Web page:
Tuesday, December 10, 2019

10 Sectors Part 2 (10SECTO2.WAD)

In 2000, Doomworld hosted a contest inspired by an Unreal community challenge. 10 Sectors took more than 120 submissions from authors looking to create the most interesting Doom II level they could using - you guessed it - no more than 10 sectors. The premise actually allows for fairly complex levels as demonstrated in the official 10SECTOR megaWAD. It collected the thirty highest-rated entries plus two special mentions. 10SECTO2 is then the first and only spillover release. 27 of these levels were part of the top 32 for at least one judge. The illustrious Linguica hand-picked the remaining five to round the collection out to the mythic "complete game replacement" status. Like the primary release, this 2000 PWAD should be played with Doom II in a Boom-compatible port.

This collection isn't interesting on its face since it is basically a megaWAD of runners-up but the criteria for inclusion guarantees some modicum of playability. It's also full of historical curios. I'm not just talking about stuff like Paul Corfiatis's whopping four inclusions or an early career offering from Esa "Espi" Repo. 10SECTO2 has the submissions of community fixtures who aren't known for their level design, including Simon "Fraggle" Howard (SMMU, Chocolate Doom), Andrew "andrewj" Apted (EDGE, OBLIGE, Eureka), and even Dave "mewse" Kiddell (Doomworld's mimetic fish avatars).

Back when I reviewed 10 Sectors I was convinced - based on the aesthetically pleasing if simple layouts from some of its levels - that the second tier was going to be an underwhelming set. It's full of surprises, though. KinkaJoy's "CROSS" (MAP12) is one of my favorites; it has a trigger that lowers the level's blood pools to expose a second, hidden tier of passages. The author could have shied away from working the sanguine surfaces into every aspect of the layout. The fact that they did not exploited the contest's limitations to engineer far-reaching implications. Yakshin's "PIRATE" (MAP24) is a similarly ambitious entry that creates a short, "moving boat"-style adventure with monsters attacking you on both sides of the vessel. Along the same lines, Andrew Apted has a sequence in "MINEWARS" (MAP22) where you climb inside of a flying craft in order to escape.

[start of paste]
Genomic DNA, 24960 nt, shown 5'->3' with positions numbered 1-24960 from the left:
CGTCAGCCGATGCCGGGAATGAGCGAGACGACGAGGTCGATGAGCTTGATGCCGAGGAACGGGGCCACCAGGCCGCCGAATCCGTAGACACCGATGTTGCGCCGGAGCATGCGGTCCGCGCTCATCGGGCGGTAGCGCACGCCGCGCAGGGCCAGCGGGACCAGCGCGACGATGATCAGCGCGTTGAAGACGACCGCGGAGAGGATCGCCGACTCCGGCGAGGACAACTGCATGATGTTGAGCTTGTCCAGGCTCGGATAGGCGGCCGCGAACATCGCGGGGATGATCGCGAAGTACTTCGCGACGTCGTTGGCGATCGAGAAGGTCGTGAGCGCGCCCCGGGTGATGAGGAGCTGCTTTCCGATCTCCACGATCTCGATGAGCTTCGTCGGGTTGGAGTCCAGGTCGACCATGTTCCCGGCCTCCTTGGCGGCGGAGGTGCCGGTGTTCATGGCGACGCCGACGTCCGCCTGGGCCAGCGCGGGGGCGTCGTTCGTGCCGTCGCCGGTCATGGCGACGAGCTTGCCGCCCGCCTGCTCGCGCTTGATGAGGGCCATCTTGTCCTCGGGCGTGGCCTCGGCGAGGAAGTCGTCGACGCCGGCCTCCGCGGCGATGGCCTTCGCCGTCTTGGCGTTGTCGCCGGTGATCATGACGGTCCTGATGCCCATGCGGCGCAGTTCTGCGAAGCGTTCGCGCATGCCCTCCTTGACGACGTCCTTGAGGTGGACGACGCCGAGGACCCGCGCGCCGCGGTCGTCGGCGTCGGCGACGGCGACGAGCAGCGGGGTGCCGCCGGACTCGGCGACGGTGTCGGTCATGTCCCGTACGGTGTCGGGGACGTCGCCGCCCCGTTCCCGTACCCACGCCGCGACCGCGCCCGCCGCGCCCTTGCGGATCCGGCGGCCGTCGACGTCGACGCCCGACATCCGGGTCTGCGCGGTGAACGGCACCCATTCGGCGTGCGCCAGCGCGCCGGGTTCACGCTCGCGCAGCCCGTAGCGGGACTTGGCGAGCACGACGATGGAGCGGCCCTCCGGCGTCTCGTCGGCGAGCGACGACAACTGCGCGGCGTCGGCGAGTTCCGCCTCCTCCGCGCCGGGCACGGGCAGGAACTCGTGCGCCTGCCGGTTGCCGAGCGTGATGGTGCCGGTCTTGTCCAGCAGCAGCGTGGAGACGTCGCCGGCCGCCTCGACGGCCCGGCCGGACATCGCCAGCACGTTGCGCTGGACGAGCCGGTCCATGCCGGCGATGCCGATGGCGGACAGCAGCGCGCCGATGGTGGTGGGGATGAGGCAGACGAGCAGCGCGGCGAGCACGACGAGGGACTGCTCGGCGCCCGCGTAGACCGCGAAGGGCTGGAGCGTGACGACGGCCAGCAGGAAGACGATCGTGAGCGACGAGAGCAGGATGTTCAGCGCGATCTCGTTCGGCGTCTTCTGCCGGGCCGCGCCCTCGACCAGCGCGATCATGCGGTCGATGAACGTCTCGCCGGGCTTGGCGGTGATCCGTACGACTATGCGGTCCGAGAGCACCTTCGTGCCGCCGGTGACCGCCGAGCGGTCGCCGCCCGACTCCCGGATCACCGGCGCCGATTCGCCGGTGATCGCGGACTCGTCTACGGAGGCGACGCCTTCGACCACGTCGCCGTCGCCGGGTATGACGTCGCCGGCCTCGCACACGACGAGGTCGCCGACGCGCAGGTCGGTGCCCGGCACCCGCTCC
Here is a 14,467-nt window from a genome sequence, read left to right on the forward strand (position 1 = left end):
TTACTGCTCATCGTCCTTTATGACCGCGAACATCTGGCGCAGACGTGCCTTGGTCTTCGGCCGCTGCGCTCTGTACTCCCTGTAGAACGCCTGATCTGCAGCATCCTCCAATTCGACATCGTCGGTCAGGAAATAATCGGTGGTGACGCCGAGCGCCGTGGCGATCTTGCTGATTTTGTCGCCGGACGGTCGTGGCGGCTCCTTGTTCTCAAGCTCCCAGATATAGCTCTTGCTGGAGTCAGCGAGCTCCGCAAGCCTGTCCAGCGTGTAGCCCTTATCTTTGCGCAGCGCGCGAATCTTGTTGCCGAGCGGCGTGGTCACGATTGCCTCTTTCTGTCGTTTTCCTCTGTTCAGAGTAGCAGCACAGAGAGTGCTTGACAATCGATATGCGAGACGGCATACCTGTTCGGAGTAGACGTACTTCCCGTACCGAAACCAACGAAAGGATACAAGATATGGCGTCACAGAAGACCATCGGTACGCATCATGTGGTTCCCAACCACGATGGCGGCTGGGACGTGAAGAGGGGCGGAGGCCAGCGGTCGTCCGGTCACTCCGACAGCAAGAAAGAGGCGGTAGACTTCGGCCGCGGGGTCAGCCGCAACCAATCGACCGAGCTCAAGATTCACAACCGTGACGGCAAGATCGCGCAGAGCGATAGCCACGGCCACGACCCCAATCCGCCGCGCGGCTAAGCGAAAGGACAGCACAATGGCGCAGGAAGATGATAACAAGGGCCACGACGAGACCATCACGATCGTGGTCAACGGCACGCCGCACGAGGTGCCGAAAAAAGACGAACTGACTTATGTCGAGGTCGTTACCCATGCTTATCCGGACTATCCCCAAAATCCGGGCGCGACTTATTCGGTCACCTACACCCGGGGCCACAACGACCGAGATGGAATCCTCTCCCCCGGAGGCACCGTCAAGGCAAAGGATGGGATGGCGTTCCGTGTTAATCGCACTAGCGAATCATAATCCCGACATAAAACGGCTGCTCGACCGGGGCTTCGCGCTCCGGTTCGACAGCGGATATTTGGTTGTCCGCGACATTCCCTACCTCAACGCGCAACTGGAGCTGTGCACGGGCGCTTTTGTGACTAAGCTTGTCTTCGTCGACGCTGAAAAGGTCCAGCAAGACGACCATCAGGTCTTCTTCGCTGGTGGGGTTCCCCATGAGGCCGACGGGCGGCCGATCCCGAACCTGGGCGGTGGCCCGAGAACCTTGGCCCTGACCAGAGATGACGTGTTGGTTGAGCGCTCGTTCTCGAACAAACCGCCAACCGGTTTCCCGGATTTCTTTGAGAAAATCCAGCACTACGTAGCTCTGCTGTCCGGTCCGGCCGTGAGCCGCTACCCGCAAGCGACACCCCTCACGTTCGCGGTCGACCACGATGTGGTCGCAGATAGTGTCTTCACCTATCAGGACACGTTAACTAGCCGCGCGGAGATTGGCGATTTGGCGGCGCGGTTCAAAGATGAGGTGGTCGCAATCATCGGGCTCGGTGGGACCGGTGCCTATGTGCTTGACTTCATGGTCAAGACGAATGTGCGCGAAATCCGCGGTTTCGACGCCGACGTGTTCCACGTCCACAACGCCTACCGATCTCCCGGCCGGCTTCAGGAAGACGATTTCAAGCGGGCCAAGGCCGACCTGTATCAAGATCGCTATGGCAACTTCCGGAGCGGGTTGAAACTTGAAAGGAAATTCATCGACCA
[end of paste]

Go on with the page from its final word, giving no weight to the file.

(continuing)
Some authors abandoned any pretense of making a level with "normal" progression. The enigmatic David's "LD-SURVI" (MAP19) plays like an invasion style level where you outlast a teleporter storm of undead in a scenic retreat. "2MRX10S3" (MAP06), by Karl Peters, has a similar premise but sets you against imps and puts you inside a network of tunnels sprouting off of a much larger chasm. His "2MARX10S" (MAP05) tries out the boss shooter for what is an ultimately short arena-style map. One of Paul's levels, "GRIS10" (MAP16), has a similar aspect - minus the IoS - where you can employ some deft maneuvering to engender slaughter-lite infighting.

Patrick McCarthy's "BOXED" (MAP08) is another interesting experiment since it takes place in one single room with arch-viles in the center. The player must use the many crates for cover, tricky since there are more than a few monsters sprinkled amongst (and on top of) the boxes. The legendary Adam Williamson has probably the weirdest level of the entire set. His "VERTIGO" (MAP32) requires speedrunner precision during its first half followed by painstaking patience for the second. The illustrious Dave Kiddell snuck into the MAP31 slot with a Wolf3D-themed level, "10MEWSE", which makes use of a custom colormap to start you off in flashback mode.

Many of the included maps are short and simple, sometimes leaning closer to fragments a la Cephaler's MAP11. A few authors really pushed their 10 sectors as far as they could go, though. Georgiev's "ATOMANOM" (MAP07) is a massive undertaking not just in its sheer size but also midtexture bridge tracks and silent teleporters for reality-bending holes and tunnels. It's great if you're looking for weird, mindfuck levels. "RAGEBASE" (MAP25), by Cronley, is an epic-length techbase crawl through coiled hallways and occasional outdoor areas. You'll get more corridor shooter action than you can handle.